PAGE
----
Goodbye, October

I haven’t felt up to writing much this month, but today it feels good, so: hello again.

I’m writing this as a “hello again” to you, but a “goodbye” to October.

This month has been HARD. October is Pregnancy and Infant Loss Awareness Month, and it has—to put it in the absolute simplest of terms—absolutely worn me out.

As much as I appreciate having a month dedicated to raising awareness for all of the babies who have gone too soon, I have a lot of additional, more complicated feelings about it, too.

For one thing, every freaking day is Pregnancy and Infant Loss Awareness day for a grieving parent. Those of us who have lost a child don’t simply forget about our loss(es) the other eleven months of the year. We don’t forget it even for an instant, not even in sleep. So, thirty-one days of awareness really feels like thirty-one days of hyperawareness.

For another, it is wonderful to have found a community of other grieving parents online, but at the same time, it absolutely sucks (in big, capital letters) that there are enough of us to be called a community. One single baby lost is too many.

When all of us are posting about pregnancy and infant loss awareness all month long, it feels both helpful (We are seen! We are heard!) but also completely overstimulating (Everywhere I look, there are tears.) and disheartening (Am I talking about my baby as much as she is? What if I don’t feel up to it today? Does that make me a bad mom? Why does the job of raising awareness fall on the shoulders of grieving parents?).

We are always, always, always screaming from the rooftops, “PLEASE remember my baby.” In October, we just scream louder.

And by the end of this month, my voice has gone hoarse, my shoulders have sunk, my eyes are bloodshot, and I’m exhausted.

One of my newest (and dearest!) mom friends and I have been talking about these things the last couple of weeks—how tired we are and how eager we are to move on from October. I told her, “We came, we did our best, now it’s time to leave.”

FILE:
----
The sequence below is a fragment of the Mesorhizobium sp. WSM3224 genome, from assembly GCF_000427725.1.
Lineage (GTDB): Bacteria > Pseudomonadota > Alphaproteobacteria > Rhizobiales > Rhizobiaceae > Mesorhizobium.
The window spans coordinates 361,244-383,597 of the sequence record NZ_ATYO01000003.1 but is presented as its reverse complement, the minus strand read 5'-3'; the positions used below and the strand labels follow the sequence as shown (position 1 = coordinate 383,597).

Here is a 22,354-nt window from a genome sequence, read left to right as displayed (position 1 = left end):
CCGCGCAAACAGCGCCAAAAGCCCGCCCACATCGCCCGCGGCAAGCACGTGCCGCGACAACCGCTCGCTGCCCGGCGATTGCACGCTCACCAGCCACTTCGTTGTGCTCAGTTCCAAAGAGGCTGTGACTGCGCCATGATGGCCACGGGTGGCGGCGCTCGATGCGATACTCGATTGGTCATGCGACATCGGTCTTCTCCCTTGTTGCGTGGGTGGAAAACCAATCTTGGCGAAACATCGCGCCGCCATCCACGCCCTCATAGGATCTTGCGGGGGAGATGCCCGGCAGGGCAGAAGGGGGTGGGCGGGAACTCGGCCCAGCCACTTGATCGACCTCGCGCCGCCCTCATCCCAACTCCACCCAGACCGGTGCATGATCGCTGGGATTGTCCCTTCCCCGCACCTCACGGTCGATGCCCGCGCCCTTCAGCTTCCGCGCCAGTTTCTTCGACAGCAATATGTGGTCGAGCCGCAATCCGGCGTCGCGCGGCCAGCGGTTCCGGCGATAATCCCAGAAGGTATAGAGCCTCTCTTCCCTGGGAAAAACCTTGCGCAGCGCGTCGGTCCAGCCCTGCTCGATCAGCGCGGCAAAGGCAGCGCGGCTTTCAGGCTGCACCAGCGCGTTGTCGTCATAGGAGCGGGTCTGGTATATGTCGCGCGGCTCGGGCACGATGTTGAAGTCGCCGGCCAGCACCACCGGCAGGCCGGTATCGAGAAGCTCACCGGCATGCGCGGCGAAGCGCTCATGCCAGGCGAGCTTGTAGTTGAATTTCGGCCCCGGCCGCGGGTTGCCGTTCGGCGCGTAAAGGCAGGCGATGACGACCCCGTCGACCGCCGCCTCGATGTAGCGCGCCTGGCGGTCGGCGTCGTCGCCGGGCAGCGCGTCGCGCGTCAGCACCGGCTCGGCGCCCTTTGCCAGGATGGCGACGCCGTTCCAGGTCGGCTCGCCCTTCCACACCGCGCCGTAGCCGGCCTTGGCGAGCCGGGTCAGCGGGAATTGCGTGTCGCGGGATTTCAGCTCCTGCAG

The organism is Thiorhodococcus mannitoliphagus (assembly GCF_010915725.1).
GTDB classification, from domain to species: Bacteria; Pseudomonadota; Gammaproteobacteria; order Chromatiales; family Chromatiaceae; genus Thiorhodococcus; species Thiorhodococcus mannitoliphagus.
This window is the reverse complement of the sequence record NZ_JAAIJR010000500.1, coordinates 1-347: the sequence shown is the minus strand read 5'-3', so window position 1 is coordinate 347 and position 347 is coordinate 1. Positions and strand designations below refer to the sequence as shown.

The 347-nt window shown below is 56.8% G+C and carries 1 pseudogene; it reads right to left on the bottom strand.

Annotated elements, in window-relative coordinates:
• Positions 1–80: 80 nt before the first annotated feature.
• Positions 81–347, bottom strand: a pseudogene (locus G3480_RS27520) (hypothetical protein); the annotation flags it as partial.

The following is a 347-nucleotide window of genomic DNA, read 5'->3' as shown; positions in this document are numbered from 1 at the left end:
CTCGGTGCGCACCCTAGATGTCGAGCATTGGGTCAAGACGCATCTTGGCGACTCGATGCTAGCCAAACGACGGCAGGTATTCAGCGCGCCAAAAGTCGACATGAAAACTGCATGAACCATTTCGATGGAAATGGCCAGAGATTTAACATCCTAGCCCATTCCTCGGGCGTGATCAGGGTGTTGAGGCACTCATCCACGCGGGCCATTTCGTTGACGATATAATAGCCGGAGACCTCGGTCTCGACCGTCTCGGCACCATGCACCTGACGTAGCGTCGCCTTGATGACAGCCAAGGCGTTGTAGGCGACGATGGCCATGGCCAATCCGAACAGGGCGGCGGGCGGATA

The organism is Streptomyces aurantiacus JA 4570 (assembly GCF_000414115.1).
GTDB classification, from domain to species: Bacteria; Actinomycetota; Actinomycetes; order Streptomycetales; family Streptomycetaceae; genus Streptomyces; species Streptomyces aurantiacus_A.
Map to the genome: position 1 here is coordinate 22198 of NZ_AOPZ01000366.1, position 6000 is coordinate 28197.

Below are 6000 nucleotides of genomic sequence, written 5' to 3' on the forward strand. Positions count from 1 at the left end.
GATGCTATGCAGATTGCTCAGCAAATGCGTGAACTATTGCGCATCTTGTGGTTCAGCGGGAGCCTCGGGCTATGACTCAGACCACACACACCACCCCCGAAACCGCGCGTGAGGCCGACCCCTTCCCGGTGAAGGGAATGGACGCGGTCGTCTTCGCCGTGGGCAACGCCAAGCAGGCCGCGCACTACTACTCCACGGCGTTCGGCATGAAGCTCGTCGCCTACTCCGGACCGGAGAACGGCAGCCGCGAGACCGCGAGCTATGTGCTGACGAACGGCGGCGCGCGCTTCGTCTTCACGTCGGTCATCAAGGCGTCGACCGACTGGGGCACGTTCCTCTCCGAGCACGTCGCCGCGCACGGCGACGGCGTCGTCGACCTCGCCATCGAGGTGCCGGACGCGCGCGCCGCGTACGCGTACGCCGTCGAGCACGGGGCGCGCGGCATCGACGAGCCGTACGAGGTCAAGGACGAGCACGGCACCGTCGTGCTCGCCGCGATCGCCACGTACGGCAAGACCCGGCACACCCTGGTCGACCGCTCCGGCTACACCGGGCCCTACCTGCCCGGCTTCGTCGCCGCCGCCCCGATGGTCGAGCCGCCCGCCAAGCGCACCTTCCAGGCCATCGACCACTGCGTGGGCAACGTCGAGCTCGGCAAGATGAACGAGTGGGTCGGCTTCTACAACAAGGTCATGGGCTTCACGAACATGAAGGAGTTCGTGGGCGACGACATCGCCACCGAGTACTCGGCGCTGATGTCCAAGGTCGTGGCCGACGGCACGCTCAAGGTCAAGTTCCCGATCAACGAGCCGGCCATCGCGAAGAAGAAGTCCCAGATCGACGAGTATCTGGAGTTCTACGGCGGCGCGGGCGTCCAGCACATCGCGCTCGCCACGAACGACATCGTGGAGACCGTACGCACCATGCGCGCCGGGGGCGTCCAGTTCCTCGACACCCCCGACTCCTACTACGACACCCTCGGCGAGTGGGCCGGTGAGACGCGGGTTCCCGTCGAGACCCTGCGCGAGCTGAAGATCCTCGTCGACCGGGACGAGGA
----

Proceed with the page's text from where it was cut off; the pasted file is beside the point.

So, we decided to do something fun to celebrate the upcoming month of November—something to lift our spirits.

I decided that I wanted to get a new outfit for our Someday Baby because thinking about having a living child at home someday gives me the most amount of (Earthly) hope that I can possibly muster. (I have endless hope of seeing Eleanora again in Heaven someday.)

Earlier this fall, Daniel and I were in Kohl’s, and I spotted an ivory dress with gray pine trees and barns on it. It brought tears to my eyes. When, just a few months ago, I would have happily picked up that outfit without hesitation and imagined Eleanora wearing it this winter, I now have to grapple with the fact that I have no baby to put that outfit into. Instead of buying it, I wiped the tears from my eyes, took a picture of it to remember for a potential Someday Baby, and went about my day.

When this friend and I were talking about how to celebrate our goodbye to October, that dress came to mind, and it felt like a tiny beacon of hope calling to me again.

Now, if you’re thinking, “Good lord, woman, stop buying clothes for a child that doesn’t even exist yet”: I know that I’ve already bought several outfits for Someday Baby. But hear me on this: